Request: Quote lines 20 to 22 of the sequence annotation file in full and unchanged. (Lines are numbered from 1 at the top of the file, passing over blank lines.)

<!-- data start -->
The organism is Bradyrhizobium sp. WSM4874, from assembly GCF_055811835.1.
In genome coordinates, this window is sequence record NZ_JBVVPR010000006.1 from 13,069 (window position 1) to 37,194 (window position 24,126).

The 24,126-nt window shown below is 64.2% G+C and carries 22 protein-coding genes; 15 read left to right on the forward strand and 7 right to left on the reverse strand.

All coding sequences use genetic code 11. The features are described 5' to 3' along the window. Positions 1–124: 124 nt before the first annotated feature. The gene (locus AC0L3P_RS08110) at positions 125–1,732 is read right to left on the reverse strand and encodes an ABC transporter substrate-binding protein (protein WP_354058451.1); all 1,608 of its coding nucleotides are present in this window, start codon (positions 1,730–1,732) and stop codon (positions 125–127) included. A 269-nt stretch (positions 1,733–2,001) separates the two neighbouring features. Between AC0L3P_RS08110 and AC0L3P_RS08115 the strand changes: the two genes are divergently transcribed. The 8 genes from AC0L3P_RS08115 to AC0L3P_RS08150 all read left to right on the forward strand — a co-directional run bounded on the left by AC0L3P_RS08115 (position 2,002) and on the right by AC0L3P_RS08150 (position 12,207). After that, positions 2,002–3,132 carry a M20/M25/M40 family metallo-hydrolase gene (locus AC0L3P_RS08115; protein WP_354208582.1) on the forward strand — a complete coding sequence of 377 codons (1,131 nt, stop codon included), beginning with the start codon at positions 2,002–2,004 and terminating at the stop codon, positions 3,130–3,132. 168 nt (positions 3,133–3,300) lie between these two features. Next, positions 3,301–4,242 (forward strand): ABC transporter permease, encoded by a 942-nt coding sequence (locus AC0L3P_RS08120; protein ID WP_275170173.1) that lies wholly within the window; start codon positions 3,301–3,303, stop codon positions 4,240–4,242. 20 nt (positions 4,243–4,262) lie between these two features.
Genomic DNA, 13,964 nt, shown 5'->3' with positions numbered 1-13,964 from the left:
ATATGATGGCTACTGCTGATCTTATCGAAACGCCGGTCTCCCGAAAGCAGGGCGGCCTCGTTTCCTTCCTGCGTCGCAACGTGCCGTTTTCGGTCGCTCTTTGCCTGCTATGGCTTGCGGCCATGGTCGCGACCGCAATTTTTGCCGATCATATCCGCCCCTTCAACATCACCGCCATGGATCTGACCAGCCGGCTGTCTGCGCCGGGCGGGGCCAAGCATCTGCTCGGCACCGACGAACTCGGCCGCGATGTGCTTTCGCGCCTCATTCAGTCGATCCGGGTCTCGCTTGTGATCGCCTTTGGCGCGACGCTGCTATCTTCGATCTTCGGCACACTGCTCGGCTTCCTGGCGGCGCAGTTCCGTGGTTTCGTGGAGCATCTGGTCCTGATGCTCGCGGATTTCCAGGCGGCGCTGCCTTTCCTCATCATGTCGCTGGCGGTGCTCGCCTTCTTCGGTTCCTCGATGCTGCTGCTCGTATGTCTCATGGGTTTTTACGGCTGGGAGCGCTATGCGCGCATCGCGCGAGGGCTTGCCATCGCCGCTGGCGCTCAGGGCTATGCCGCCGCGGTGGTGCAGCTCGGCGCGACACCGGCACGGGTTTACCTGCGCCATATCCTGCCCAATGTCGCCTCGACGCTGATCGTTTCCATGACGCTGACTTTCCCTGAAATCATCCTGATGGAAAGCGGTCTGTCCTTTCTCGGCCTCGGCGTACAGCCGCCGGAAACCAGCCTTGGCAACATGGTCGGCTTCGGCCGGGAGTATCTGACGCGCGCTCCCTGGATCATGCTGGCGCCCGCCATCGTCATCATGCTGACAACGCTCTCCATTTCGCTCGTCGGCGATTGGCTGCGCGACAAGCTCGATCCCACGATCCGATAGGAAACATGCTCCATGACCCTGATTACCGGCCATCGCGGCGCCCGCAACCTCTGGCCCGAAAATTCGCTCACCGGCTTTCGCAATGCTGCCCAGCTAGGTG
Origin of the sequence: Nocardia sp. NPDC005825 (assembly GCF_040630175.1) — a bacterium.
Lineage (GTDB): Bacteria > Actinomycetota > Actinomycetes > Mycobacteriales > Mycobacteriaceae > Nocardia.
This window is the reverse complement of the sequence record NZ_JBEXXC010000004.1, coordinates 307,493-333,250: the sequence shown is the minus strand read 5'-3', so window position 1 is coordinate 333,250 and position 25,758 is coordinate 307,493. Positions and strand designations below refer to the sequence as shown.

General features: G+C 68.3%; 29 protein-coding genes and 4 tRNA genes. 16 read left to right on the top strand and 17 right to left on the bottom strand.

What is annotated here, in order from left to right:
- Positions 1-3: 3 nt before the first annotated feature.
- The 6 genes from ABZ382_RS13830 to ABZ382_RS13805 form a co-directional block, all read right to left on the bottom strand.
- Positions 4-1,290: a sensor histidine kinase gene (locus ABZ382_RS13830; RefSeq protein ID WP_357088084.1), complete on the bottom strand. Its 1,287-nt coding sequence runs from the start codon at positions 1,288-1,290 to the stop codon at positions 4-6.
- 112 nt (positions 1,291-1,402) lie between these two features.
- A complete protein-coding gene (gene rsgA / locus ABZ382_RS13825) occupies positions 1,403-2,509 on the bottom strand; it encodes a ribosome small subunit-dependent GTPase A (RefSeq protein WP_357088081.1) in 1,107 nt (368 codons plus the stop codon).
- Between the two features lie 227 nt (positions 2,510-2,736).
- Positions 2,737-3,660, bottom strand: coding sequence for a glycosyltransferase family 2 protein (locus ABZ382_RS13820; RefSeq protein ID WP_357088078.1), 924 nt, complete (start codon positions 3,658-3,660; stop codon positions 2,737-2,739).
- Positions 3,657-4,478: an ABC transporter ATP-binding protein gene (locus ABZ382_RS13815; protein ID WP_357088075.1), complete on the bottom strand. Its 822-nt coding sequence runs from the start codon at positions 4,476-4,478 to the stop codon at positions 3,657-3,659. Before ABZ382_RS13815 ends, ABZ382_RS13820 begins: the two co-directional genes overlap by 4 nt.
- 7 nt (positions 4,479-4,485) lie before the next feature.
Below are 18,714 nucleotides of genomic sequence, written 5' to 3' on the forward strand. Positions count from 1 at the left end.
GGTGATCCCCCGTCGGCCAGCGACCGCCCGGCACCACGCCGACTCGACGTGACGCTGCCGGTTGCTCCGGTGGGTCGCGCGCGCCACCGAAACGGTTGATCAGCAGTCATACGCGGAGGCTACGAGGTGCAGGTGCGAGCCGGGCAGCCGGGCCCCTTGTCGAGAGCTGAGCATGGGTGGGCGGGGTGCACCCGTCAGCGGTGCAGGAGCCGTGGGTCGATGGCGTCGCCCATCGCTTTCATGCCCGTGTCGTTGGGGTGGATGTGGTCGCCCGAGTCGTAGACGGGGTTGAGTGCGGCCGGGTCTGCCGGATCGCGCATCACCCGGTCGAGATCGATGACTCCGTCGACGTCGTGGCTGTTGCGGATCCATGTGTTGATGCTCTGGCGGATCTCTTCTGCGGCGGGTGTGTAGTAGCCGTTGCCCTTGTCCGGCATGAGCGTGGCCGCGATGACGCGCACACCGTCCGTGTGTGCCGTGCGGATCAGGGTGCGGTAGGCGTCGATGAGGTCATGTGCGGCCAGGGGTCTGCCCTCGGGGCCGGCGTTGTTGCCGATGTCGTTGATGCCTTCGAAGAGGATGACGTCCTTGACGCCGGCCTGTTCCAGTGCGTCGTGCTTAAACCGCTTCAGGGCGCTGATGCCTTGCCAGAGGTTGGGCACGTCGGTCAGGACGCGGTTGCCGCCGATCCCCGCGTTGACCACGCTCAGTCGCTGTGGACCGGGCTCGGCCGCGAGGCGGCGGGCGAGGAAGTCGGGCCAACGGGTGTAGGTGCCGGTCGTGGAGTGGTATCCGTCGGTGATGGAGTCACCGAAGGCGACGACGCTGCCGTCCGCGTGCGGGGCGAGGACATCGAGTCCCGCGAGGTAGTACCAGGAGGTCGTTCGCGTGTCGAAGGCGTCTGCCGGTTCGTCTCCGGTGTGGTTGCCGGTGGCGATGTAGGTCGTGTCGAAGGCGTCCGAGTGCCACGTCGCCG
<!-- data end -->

- 7 nt (positions 4,479-4,485) lie before the next feature.
Below are 18,714 nucleotides of genomic sequence, written 5' to 3' on the forward strand. Positions count from 1 at the left end.
GGTGATCCCCCGTCGGCCAGCGACCGCCCGGCACCACGCCGACTCGACGTGACGCTGCCGGTTGCTCCGGTGGGTCGCGCGCGCCACCGAAACGGTTGATCAGCAGTCATACGCGGAGGCTACGAGGTGCAGGTGCGAGCCGGGCAGCCGGGCCCCTTGTCGAGAGCTGAGCATGGGTGGGCGGGGTGCACCCGTCAGCGGTGCAGGAGCCGTGGGTCGATGGCGTCGCCCATCGCTTTCATGCCCGTGTCGTTGGGGTGGATGTGGTCGCCCGAGTCGTAGACGGGGTTGAGTGCGGCCGGGTCTGCCGGATCGCGCATCACCCGGTCGAGATCGATGACTCCGTCGACGTCGTGGCTGTTGCGGATCCATGTGTTGATGCTCTGGCGGATCTCTTCTGCGGCGGGTGTGTAGTAGCCGTTGCCCTTGTCCGGCATGAGCGTGGCCGCGATGACGCGCACACCGTCCGTGTGTGCCGTGCGGATCAGGGTGCGGTAGGCGTCGATGAGGTCATGTGCGGCCAGGGGTCTGCCCTCGGGGCCGGCGTTGTTGCCGATGTCGTTGATGCCTTCGAAGAGGATGACGTCCTTGACGCCGGCCTGTTCCAGTGCGTCGTGCTTAAACCGCTTCAGGGCGCTGATGCCTTGCCAGAGGTTGGGCACGTCGGTCAGGACGCGGTTGCCGCCGATCCCCGCGTTGACCACGCTCAGTCGCTGTGGACCGGGCTCGGCCGCGAGGCGGCGGGCGAGGAAGTCGGGCCAACGGGTGTAGGTGCCGGTCGTGGAGTGGTATCCGTCGGTGATGGAGTCACCGAAGGCGACGACGCTGCCGTCCGCGTGCGGGGCGAGGACATCGAGTCCCGCGAGGTAGTACCAGGAGGTCGTTCGCGTGTCGAAGGCGTCTGCCGGTTCGTCTCCGGTGTGGTTGCCGGTGGCGATGTAGGTCGTGTCGAAGGCGTCCGAGTGCCACGTCGCCG